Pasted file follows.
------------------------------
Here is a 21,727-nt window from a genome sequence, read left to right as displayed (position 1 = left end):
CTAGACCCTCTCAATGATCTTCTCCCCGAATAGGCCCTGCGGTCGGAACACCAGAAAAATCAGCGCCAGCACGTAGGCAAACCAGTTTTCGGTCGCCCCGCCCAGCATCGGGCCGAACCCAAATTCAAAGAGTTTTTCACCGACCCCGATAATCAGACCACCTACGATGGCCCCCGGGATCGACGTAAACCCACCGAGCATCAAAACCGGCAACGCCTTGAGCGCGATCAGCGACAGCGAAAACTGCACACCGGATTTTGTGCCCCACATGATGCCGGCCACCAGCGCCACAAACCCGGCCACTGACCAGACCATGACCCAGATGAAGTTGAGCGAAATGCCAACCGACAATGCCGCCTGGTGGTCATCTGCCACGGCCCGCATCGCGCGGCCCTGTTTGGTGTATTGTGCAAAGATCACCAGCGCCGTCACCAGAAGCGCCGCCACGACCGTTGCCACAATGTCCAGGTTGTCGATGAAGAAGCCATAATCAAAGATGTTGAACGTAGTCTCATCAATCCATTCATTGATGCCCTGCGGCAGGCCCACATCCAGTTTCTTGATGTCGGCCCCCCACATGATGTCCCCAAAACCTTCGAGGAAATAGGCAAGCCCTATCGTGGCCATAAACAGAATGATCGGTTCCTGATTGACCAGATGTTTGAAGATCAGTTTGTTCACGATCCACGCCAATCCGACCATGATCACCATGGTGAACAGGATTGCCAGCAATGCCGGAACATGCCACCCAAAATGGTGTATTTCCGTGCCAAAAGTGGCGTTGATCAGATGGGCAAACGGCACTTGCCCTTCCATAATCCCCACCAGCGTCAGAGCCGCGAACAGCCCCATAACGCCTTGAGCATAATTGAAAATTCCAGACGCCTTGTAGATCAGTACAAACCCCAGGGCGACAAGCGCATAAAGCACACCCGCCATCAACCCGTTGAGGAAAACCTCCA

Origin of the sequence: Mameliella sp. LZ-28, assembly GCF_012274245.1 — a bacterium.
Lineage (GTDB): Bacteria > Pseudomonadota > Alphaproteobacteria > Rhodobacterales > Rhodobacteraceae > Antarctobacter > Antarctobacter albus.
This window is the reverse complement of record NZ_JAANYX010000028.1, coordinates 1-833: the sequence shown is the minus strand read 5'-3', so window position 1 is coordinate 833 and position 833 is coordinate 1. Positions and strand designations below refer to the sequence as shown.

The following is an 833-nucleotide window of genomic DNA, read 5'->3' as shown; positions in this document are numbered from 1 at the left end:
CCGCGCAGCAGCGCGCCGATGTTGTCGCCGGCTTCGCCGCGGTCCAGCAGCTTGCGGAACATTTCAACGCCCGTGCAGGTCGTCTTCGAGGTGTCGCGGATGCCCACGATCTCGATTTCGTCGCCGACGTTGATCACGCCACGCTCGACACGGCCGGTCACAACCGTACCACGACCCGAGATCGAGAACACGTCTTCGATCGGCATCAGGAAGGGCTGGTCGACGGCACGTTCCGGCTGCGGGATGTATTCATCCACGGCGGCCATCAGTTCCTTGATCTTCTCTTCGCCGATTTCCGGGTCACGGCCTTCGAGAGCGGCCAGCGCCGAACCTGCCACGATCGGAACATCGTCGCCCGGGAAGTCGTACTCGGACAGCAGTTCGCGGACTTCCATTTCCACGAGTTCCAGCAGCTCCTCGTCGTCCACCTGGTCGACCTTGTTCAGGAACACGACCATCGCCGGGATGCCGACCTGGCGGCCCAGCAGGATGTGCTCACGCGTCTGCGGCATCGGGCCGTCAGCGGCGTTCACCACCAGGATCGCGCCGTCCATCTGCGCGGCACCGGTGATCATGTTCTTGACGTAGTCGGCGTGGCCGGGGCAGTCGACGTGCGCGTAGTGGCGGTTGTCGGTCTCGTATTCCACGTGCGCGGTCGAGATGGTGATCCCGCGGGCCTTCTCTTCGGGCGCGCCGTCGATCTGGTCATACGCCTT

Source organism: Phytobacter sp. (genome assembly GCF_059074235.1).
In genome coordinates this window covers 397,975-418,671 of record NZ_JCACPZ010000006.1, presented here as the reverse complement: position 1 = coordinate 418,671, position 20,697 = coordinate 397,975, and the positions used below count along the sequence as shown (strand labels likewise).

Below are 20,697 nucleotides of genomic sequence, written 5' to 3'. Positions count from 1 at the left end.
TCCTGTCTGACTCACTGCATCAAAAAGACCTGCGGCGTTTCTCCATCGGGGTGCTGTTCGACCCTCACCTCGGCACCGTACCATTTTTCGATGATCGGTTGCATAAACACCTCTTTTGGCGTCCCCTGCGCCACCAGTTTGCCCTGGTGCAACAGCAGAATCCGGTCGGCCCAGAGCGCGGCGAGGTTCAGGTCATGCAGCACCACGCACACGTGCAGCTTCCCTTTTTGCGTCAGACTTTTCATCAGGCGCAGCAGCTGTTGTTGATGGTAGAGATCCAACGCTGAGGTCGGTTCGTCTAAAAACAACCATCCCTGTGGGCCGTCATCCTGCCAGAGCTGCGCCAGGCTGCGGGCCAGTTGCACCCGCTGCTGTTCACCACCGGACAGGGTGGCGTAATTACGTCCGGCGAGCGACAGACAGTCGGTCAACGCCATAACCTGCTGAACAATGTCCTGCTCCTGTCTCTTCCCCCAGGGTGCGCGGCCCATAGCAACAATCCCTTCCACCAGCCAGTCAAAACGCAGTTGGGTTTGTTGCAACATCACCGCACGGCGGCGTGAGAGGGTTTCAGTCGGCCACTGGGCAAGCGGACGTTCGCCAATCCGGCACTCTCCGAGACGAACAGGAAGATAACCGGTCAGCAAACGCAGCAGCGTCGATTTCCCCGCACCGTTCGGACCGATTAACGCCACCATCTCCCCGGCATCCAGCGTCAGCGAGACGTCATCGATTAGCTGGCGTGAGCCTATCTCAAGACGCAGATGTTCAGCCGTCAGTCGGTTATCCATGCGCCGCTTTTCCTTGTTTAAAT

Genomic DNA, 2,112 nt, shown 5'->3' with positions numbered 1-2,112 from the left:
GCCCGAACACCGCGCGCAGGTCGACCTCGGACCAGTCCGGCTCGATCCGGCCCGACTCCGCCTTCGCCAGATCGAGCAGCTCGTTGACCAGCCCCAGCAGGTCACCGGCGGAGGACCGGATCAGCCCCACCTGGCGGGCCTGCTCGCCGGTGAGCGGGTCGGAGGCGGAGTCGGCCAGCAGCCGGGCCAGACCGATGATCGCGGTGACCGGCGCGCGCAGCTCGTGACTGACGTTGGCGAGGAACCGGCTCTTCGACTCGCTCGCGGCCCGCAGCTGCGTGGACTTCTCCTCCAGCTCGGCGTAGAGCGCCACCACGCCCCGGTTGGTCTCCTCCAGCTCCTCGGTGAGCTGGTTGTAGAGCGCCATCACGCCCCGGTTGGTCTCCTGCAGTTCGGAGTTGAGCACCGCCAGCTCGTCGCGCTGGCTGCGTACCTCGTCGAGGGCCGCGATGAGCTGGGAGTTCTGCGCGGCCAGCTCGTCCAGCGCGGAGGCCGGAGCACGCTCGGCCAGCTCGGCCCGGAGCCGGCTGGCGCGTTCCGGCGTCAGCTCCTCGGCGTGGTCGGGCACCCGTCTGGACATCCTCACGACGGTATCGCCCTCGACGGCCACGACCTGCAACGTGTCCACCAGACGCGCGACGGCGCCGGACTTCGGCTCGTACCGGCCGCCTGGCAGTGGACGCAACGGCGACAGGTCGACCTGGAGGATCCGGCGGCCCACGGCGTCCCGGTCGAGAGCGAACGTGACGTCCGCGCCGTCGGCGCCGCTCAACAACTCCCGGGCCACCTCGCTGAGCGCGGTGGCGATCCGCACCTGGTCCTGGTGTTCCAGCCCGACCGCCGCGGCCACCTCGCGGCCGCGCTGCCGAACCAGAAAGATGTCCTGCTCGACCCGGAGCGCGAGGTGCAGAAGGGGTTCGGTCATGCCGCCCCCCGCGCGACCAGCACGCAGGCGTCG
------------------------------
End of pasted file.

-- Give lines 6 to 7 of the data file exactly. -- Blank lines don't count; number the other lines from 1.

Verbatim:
The following is an 833-nucleotide window of genomic DNA, read 5'->3' as shown; positions in this document are numbered from 1 at the left end:
CCGCGCAGCAGCGCGCCGATGTTGTCGCCGGCTTCGCCGCGGTCCAGCAGCTTGCGGAACATTTCAACGCCCGTGCAGGTCGTCTTCGAGGTGTCGCGGATGCCCACGATCTCGATTTCGTCGCCGACGTTGATCACGCCACGCTCGACACGGCCGGTCACAACCGTACCACGACCCGAGATCGAGAACACGTCTTCGATCGGCATCAGGAAGGGCTGGTCGACGGCACGTTCCGGCTGCGGGATGTATTCATCCACGGCGGCCATCAGTTCCTTGATCTTCTCTTCGCCGATTTCCGGGTCACGGCCTTCGAGAGCGGCCAGCGCCGAACCTGCCACGATCGGAACATCGTCGCCCGGGAAGTCGTACTCGGACAGCAGTTCGCGGACTTCCATTTCCACGAGTTCCAGCAGCTCCTCGTCGTCCACCTGGTCGACCTTGTTCAGGAACACGACCATCGCCGGGATGCCGACCTGGCGGCCCAGCAGGATGTGCTCACGCGTCTGCGGCATCGGGCCGTCAGCGGCGTTCACCACCAGGATCGCGCCGTCCATCTGCGCGGCACCGGTGATCATGTTCTTGACGTAGTCGGCGTGGCCGGGGCAGTCGACGTGCGCGTAGTGGCGGTTGTCGGTCTCGTATTCCACGTGCGCGGTCGAGATGGTGATCCCGCGGGCCTTCTCTTCGGGCGCGCCGTCGATCTGGTCATACGCCTT